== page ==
A Tale Of Three Dress Codes This work has been published in the Teen Ink monthly print magazine.

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   A Tale of Three Dress Codes

by D. P., Johnston, RI



Scituate, Rhode Island is a community that admits it is failing its students. In Findlay, Ohio, "courtesy" supersedes one's rights. These, of course, are only two of the myriad school districts which have adopted more stringent policies regarding dress codes. When the powers-that-be at the Education Department in our nation's capital prioritize the problems facing America's public schools, I am certain that the "problem" of strict dress codes doesn't make the top 10.

But strict dress codes ARE a problem, and an anomaly, in that they are useful and harmful for the same reason. In attempting to cloak failures in American public schools, an imprudent move, they highlight them instead - thus unintentionally doing a great service to the public school system. Lucky for readers, I happen to have the Findlay and Scituate policies nearby - and a highlighter to boot.

Let us first examine the new Scituate policy: "No heavy coats may be worn inside the school, and no hats, either." This was devised to insure the safety of students, for weapons can easily be concealed in coats or hats, and some team logos printed on caps are now logos for some gangs. While Scituate should be praised for showing concern for its students, I think it must be noted that this is Scituate's way of admitting important that adults in the lives of students have failed to educate them sufficiently as to the dangers and pitfalls of weapons and gangs.

Let us now delve into the Findlay policy. Hats are not allowed at Findlay High, either. Why? The principal, Victoria Brian, feels that the removal of hats is "a courtesy that we seem to have forgotten." Isn't it nice that Miss Manners now has a second job besides her newspaper column? What Ms. Brian and the Findlay School Board seem to have forgotten is that they have absolutely no right to regulate attire based on their opinions and whims. Many courts would undoubtedly find this rule in violation of the First Amendment.

By far the strongest admissions of failure and the most blatant violations of First Amendment rights in both the Findlay and Scituate policies are in the form of "message and graphics" bans. The Scituate policy bans T-shirts that "carry messages that promote alcohol or drug use," while the Findlay policy bans "language or graphics pertaining to alcohol or tobacco."

The reasoning behind the Scituate policy, as stated by Superintendent Allen G. Brown, is as follows: "We spend thousands of dollars to prevent substance abuse, and promoting alcohol is very contrary to the message we're trying to send.

With all due respect to Mr. Brown, it seems to me that this school system is admitting failure, and is effectively conceding that students have obviously not grasped the perils of alcohol abuse. Once again, this is Scituate's (and perhaps Findlay's) way of saying, "Sorry, we failed."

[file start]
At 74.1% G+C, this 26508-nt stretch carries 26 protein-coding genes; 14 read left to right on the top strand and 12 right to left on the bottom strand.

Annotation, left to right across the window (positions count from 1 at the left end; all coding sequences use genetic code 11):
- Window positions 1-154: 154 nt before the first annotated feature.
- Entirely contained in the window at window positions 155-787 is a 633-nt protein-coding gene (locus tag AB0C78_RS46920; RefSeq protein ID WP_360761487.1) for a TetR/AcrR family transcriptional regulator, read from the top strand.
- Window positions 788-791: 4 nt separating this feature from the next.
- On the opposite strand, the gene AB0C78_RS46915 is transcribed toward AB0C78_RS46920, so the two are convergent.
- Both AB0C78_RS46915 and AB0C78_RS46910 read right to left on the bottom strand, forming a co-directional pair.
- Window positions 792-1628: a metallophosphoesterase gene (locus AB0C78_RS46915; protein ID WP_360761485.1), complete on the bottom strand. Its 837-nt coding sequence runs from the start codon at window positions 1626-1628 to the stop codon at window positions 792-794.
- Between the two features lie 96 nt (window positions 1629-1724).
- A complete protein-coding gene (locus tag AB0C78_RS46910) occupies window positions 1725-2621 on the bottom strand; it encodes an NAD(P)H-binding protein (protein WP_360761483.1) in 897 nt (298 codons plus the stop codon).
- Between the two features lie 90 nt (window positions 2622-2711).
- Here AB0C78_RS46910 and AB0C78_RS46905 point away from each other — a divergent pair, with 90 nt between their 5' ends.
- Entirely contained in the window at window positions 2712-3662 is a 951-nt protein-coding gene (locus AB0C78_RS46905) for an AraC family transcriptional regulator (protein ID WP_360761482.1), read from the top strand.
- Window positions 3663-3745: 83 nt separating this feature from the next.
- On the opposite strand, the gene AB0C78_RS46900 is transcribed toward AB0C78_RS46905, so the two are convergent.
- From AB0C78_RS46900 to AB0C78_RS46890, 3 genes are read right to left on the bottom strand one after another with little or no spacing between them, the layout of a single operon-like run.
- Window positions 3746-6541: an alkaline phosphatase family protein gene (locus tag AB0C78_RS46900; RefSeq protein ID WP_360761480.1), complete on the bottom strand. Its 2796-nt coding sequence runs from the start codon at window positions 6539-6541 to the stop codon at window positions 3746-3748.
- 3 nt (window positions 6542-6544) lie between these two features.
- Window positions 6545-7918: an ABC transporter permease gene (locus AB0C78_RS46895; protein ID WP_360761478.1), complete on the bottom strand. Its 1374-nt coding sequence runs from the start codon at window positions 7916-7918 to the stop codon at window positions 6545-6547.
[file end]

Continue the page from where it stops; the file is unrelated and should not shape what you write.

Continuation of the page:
Examining this ban from a legal standpoint, I cannot see how language which is not obscene can be banned. Call me a future ACLU [American Civil Liberties Union] leader, but isn't that crossing the line from concern for the health and welfare of students to pure, unadulterated censorship? Absolutely. Furthermore, according to the ACLU publication, The Right of Students, "[Some courts] have ... balanced the rights of the student against the need of the school to make reasonable health and safety regulations." Consequently, a policy banning hats for fear of concealed weapons is legitimate, but a "Miss Manners" policy is illegal, as is a "message and graphics" ban. And that is the way it should be.

To be sure, not all communities feel the need to infringe on their pupils' rights. Recently, Johnston High School's student leaders were asked to revise the statement of policy regarding student attire. (Involving students in policies that directly affect them? What a novel idea!) As Student Council President, I presided over the revision. Our policy has no "bans," and is one page of RECOMMENDATIONS. The last paragraph asks that "students and parents ... use good taste and show responsibility in selecting school attire."

Does this mean that someone may enter Johnston High this year wearing a "Budweiser" shirt without fear of being disciplined? Absolutely. Might the wearing of the shirt indicate that some students are not listening to what is being taught in Johnston schools about alcohol abuse? Possibly. But such a situation will most likely make instructors work just that much harder to attempt to curb the indiscriminate use of alcohol. And it won't violate anyone's rights.

Scituate and Findlay are wearing sunglasses to keep out the rays of realism telling them that they have problems in their schools that far transcend T-shirts. One day soon those sunglasses will have to come off. After all, Scituate bans those, also.


This work has been published in the Teen Ink monthly print magazine. This piece has been published in Teen Ink’s monthly print magazine.






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